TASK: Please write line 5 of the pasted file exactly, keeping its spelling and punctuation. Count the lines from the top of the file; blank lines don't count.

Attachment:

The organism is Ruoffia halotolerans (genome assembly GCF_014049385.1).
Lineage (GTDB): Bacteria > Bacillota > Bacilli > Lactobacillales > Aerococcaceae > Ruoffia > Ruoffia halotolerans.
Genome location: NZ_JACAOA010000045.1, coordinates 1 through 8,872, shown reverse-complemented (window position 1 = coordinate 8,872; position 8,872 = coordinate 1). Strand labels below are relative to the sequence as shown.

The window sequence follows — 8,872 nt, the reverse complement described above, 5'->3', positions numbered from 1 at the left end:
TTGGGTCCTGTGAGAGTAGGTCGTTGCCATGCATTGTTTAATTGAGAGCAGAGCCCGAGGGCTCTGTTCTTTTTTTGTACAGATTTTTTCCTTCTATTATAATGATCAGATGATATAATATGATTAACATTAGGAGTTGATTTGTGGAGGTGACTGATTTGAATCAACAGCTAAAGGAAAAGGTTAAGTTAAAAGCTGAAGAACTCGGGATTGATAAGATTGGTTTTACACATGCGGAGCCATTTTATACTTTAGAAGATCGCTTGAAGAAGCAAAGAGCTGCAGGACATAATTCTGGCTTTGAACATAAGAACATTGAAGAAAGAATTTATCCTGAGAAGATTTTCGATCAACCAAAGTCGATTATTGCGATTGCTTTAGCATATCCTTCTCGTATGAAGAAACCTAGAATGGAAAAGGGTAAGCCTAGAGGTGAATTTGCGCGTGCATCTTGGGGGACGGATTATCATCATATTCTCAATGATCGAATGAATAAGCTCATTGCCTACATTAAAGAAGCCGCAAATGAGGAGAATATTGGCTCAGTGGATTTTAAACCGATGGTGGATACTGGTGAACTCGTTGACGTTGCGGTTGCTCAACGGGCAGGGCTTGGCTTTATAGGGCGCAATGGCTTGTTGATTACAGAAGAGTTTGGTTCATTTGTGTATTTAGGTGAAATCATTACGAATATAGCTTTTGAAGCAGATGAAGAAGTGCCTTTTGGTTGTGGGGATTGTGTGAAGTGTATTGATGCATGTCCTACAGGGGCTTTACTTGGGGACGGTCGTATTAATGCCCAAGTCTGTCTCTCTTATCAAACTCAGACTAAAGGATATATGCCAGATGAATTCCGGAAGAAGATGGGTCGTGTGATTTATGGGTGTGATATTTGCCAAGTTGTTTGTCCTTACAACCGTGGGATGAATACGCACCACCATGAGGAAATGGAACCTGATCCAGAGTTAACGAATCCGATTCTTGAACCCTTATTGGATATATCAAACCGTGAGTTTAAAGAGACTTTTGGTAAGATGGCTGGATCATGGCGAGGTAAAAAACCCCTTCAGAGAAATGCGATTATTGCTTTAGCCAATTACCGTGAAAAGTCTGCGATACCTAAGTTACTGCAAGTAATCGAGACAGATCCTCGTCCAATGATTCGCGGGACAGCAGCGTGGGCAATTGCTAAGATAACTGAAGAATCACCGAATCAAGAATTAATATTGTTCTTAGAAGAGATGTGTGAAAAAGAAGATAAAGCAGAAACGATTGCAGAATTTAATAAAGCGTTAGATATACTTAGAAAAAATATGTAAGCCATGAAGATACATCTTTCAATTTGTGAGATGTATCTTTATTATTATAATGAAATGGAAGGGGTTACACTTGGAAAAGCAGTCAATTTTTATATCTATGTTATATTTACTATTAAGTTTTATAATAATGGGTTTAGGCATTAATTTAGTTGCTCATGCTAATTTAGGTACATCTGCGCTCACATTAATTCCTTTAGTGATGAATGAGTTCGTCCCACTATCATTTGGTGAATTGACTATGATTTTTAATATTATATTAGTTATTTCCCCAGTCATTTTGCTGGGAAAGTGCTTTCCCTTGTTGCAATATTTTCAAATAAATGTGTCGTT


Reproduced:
TTGGGTCCTGTGAGAGTAGGTCGTTGCCATGCATTGTTTAATTGAGAGCAGAGCCCGAGGGCTCTGTTCTTTTTTTGTACAGATTTTTTCCTTCTATTATAATGATCAGATGATATAATATGATTAACATTAGGAGTTGATTTGTGGAGGTGACTGATTTGAATCAACAGCTAAAGGAAAAGGTTAAGTTAAAAGCTGAAGAACTCGGGATTGATAAGATTGGTTTTACACATGCGGAGCCATTTTATACTTTAGAAGATCGCTTGAAGAAGCAAAGAGCTGCAGGACATAATTCTGGCTTTGAACATAAGAACATTGAAGAAAGAATTTATCCTGAGAAGATTTTCGATCAACCAAAGTCGATTATTGCGATTGCTTTAGCATATCCTTCTCGTATGAAGAAACCTAGAATGGAAAAGGGTAAGCCTAGAGGTGAATTTGCGCGTGCATCTTGGGGGACGGATTATCATCATATTCTCAATGATCGAATGAATAAGCTCATTGCCTACATTAAAGAAGCCGCAAATGAGGAGAATATTGGCTCAGTGGATTTTAAACCGATGGTGGATACTGGTGAACTCGTTGACGTTGCGGTTGCTCAACGGGCAGGGCTTGGCTTTATAGGGCGCAATGGCTTGTTGATTACAGAAGAGTTTGGTTCATTTGTGTATTTAGGTGAAATCATTACGAATATAGCTTTTGAAGCAGATGAAGAAGTGCCTTTTGGTTGTGGGGATTGTGTGAAGTGTATTGATGCATGTCCTACAGGGGCTTTACTTGGGGACGGTCGTATTAATGCCCAAGTCTGTCTCTCTTATCAAACTCAGACTAAAGGATATATGCCAGATGAATTCCGGAAGAAGATGGGTCGTGTGATTTATGGGTGTGATATTTGCCAAGTTGTTTGTCCTTACAACCGTGGGATGAATACGCACCACCATGAGGAAATGGAACCTGATCCAGAGTTAACGAATCCGATTCTTGAACCCTTATTGGATATATCAAACCGTGAGTTTAAAGAGACTTTTGGTAAGATGGCTGGATCATGGCGAGGTAAAAAACCCCTTCAGAGAAATGCGATTATTGCTTTAGCCAATTACCGTGAAAAGTCTGCGATACCTAAGTTACTGCAAGTAATCGAGACAGATCCTCGTCCAATGATTCGCGGGACAGCAGCGTGGGCAATTGCTAAGATAACTGAAGAATCACCGAATCAAGAATTAATATTGTTCTTAGAAGAGATGTGTGAAAAAGAAGATAAAGCAGAAACGATTGCAGAATTTAATAAAGCGTTAGATATACTTAGAAAAAATATGTAAGCCATGAAGATACATCTTTCAATTTGTGAGATGTATCTTTATTATTATAATGAAATGGAAGGGGTTACACTTGGAAAAGCAGTCAATTTTTATATCTATGTTATATTTACTATTAAGTTTTATAATAATGGGTTTAGGCATTAATTTAGTTGCTCATGCTAATTTAGGTACATCTGCGCTCACATTAATTCCTTTAGTGATGAATGAGTTCGTCCCACTATCATTTGGTGAATTGACTATGATTTTTAATATTATATTAGTTATTTCCCCAGTCATTTTGCTGGGAAAGTGCTTTCCCTTGTTGCAATATTTTCAAATAAATGTGTCGTT